on call time may not be utilized as a substitute for mandatory overtime or as a means of circumventing this law. vacancies resulting from chronic short staffing do not constitute an unforeseeable emergent circumstance allowing the use of mandatory overtime.
employees may also agree to work any overtime. however, an employer may not retaliate against an employee who refuses to work overtime. an employee required to work more than 12 consecutive hours under the act's exceptions or who volunteer to work more than 12 consecutive hours may receive 10 consecutive hours of off-duty time immediately following the worked overtime. an employee may waive this off-duty time, however.
commencing july 1, 2009, the pennsylvania department of labor and industry's bureau of labor law compliance will enforce act 102 and may impose administrative fines and corrective orders, following hearing, for any health care facility that violates this law. the bureau of labor law compliance will also promulgate regulations to implement act 102.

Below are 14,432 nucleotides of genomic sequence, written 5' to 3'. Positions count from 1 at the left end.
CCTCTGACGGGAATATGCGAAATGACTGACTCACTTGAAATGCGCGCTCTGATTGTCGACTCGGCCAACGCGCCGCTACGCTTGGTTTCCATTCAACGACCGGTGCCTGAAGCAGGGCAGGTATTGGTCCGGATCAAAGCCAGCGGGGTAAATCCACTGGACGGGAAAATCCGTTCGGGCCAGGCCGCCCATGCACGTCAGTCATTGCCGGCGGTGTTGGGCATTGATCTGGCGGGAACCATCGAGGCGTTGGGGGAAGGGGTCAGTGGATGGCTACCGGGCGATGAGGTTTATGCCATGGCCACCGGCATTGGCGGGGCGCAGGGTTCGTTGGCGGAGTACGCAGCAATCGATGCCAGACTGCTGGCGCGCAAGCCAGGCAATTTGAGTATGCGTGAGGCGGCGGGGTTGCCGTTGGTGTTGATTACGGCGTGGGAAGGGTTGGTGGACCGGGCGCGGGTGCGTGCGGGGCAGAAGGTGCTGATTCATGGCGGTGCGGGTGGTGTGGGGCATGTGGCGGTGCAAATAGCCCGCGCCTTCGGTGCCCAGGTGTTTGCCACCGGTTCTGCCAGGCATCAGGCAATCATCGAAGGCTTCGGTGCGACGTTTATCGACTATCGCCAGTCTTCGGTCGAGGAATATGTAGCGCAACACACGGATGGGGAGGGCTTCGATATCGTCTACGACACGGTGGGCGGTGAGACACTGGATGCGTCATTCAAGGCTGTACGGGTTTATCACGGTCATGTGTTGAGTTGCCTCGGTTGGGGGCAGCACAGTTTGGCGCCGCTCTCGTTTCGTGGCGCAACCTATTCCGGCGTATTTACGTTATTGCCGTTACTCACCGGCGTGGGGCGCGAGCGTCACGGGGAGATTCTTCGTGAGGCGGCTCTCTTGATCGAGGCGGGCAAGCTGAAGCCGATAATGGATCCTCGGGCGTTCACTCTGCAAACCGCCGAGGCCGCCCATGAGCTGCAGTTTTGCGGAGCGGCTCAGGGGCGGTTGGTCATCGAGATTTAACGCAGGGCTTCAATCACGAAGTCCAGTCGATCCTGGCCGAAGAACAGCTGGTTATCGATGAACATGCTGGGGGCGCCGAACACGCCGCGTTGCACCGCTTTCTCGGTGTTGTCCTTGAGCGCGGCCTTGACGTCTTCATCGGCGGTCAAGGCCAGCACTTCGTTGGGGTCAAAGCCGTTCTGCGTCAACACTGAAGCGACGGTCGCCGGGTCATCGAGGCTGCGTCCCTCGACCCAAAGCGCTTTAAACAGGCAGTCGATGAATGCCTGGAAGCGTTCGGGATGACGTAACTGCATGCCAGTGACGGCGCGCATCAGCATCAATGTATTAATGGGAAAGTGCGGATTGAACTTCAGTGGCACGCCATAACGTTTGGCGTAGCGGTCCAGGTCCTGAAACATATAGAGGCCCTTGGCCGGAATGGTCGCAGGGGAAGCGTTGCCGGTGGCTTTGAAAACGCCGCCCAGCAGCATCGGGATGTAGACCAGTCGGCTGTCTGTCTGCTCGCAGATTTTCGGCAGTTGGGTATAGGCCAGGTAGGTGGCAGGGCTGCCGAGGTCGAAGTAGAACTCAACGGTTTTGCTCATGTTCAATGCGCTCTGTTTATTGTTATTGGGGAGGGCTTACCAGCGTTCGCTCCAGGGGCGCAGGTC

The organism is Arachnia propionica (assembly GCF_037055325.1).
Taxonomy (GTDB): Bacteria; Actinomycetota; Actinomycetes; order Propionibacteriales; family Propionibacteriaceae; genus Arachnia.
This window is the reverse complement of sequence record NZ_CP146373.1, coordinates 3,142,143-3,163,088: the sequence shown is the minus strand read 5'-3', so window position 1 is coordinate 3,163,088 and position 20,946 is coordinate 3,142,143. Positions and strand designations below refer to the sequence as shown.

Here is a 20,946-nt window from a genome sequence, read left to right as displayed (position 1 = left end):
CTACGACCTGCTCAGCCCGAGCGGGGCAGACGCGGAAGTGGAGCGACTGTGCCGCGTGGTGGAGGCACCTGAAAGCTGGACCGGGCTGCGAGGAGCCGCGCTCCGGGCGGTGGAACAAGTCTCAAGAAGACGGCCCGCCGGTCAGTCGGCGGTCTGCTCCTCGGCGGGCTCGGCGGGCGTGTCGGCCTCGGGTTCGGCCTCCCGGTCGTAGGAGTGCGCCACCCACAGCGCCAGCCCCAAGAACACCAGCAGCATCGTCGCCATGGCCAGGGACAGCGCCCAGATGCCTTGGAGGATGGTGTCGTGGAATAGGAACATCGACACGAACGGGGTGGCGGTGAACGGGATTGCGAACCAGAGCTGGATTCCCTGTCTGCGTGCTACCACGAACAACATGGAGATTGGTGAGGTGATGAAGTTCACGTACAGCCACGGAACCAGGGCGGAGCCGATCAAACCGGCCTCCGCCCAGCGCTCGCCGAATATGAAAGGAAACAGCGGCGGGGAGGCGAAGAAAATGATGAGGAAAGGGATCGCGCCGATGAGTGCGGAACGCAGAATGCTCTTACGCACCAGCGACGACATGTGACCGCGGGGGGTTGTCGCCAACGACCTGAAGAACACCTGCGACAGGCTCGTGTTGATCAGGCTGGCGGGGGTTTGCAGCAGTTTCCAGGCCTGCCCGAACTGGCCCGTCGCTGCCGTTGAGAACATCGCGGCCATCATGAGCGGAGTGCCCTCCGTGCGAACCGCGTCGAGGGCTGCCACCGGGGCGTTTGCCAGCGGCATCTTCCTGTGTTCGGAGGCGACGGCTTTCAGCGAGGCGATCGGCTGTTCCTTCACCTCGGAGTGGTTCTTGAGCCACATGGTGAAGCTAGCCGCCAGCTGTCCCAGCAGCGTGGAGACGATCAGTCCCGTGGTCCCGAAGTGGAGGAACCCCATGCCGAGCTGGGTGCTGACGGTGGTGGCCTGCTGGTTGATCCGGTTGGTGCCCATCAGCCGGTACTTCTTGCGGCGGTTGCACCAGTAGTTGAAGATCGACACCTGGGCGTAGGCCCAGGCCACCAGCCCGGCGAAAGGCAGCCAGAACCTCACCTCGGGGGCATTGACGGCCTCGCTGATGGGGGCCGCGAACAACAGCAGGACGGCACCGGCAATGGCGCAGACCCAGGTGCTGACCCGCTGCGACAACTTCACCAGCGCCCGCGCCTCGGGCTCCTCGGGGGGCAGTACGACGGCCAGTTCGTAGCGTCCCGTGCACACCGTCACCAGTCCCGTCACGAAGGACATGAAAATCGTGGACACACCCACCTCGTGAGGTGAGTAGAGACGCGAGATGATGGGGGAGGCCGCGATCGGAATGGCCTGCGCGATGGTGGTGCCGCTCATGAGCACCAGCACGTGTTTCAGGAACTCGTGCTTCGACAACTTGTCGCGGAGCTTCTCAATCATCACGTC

a health care facility defined under section 2 of act 102 is governed by the act 102's provisions:
"health care facility." a facility which provides clinically related health services, regardless of whether the operation is for profit or nonprofit and regardless of whether operation is by the private sector or by state or local government.an employee includes all of the following:
(1) the term includes all of the following:
(i) a general or special hospital, a psychiatric hospital, a rehabilitation hospital, a hospice, an ambulatory surgical facility, a long-term care nursing facility, a cancer treatment center using radiation therapy on an ambulatory basis and an inpatient drug and alcohol treatment facility.